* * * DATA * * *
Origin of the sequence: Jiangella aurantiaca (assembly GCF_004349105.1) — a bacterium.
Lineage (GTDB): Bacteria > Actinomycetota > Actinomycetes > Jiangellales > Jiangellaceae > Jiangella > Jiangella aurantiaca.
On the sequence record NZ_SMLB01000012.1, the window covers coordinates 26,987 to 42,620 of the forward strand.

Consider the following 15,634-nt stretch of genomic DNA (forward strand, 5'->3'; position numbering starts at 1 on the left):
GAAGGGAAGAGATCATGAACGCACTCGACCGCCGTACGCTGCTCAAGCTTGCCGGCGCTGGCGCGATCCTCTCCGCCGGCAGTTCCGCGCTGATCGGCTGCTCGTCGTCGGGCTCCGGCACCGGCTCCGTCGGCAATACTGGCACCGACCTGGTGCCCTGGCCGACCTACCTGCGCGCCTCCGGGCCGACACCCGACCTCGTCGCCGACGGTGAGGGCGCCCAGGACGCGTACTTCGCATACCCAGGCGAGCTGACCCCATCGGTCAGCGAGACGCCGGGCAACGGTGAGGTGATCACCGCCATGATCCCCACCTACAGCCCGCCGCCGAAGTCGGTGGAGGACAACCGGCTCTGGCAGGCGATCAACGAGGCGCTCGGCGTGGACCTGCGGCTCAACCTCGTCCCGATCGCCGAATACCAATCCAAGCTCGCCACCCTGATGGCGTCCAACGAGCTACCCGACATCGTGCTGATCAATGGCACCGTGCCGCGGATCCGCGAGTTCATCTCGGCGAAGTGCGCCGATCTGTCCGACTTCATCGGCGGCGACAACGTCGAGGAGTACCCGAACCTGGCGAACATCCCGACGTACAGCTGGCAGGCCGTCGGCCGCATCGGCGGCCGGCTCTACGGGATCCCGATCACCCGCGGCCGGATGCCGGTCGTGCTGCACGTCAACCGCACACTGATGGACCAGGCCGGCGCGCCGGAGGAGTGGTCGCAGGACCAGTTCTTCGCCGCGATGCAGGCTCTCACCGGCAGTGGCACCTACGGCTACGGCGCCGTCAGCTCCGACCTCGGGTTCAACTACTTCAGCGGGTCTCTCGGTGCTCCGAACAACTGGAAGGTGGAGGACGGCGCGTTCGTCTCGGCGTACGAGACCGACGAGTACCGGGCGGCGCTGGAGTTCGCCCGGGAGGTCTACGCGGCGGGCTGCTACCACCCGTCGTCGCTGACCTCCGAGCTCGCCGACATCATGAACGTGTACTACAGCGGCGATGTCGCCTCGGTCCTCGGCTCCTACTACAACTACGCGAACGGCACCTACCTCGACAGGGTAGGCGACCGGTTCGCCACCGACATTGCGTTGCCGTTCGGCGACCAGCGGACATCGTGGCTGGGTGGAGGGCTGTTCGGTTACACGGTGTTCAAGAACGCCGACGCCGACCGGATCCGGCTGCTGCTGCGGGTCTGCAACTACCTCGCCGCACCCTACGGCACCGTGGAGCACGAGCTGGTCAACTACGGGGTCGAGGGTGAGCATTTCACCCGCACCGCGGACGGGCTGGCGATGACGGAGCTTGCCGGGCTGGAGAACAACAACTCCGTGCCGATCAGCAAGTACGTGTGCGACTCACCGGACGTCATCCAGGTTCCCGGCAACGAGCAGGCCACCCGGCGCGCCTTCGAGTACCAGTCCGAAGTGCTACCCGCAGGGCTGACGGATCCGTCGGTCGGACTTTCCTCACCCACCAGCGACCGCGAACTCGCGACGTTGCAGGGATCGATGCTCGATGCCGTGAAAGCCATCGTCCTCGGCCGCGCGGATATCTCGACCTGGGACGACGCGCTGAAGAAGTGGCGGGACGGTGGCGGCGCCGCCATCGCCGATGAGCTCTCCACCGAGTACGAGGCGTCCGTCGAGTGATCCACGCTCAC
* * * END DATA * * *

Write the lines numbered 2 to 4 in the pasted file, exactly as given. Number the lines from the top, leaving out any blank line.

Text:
Lineage (GTDB): Bacteria > Actinomycetota > Actinomycetes > Jiangellales > Jiangellaceae > Jiangella > Jiangella aurantiaca.
On the sequence record NZ_SMLB01000012.1, the window covers coordinates 26,987 to 42,620 of the forward strand.

Consider the following 15,634-nt stretch of genomic DNA (forward strand, 5'->3'; position numbering starts at 1 on the left):